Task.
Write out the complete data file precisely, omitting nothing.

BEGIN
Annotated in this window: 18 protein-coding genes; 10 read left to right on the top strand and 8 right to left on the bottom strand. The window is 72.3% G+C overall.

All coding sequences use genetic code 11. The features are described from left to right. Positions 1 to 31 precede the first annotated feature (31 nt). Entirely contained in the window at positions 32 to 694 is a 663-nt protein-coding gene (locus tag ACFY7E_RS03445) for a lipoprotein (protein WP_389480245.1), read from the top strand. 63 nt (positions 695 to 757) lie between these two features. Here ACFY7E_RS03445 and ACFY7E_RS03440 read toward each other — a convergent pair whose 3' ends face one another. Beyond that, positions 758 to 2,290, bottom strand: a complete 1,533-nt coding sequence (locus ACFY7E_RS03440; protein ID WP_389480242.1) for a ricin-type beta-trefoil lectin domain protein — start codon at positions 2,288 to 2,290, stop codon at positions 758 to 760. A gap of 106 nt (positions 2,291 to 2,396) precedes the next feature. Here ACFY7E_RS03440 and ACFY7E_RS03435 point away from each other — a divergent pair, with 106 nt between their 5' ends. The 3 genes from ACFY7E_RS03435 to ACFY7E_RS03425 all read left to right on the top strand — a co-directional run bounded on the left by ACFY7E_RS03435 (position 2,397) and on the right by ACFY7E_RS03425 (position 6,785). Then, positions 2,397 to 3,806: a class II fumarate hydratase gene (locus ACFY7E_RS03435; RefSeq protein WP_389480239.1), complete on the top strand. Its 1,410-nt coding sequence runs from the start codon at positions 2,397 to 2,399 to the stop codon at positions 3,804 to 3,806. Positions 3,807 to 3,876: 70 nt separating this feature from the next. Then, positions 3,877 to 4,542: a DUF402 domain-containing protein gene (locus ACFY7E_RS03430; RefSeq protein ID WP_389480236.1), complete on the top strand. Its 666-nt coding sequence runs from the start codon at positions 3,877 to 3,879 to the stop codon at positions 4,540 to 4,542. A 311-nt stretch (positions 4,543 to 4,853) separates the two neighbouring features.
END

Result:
Annotated in this window: 18 protein-coding genes; 10 read left to right on the top strand and 8 right to left on the bottom strand. The window is 72.3% G+C overall.

All coding sequences use genetic code 11. The features are described from left to right. Positions 1 to 31 precede the first annotated feature (31 nt). Entirely contained in the window at positions 32 to 694 is a 663-nt protein-coding gene (locus tag ACFY7E_RS03445) for a lipoprotein (protein WP_389480245.1), read from the top strand. 63 nt (positions 695 to 757) lie between these two features. Here ACFY7E_RS03445 and ACFY7E_RS03440 read toward each other — a convergent pair whose 3' ends face one another. Beyond that, positions 758 to 2,290, bottom strand: a complete 1,533-nt coding sequence (locus ACFY7E_RS03440; protein ID WP_389480242.1) for a ricin-type beta-trefoil lectin domain protein — start codon at positions 2,288 to 2,290, stop codon at positions 758 to 760. A gap of 106 nt (positions 2,291 to 2,396) precedes the next feature. Here ACFY7E_RS03440 and ACFY7E_RS03435 point away from each other — a divergent pair, with 106 nt between their 5' ends. The 3 genes from ACFY7E_RS03435 to ACFY7E_RS03425 all read left to right on the top strand — a co-directional run bounded on the left by ACFY7E_RS03435 (position 2,397) and on the right by ACFY7E_RS03425 (position 6,785). Then, positions 2,397 to 3,806: a class II fumarate hydratase gene (locus ACFY7E_RS03435; RefSeq protein WP_389480239.1), complete on the top strand. Its 1,410-nt coding sequence runs from the start codon at positions 2,397 to 2,399 to the stop codon at positions 3,804 to 3,806. Positions 3,807 to 3,876: 70 nt separating this feature from the next. Then, positions 3,877 to 4,542: a DUF402 domain-containing protein gene (locus ACFY7E_RS03430; RefSeq protein ID WP_389480236.1), complete on the top strand. Its 666-nt coding sequence runs from the start codon at positions 3,877 to 3,879 to the stop codon at positions 4,540 to 4,542. A 311-nt stretch (positions 4,543 to 4,853) separates the two neighbouring features.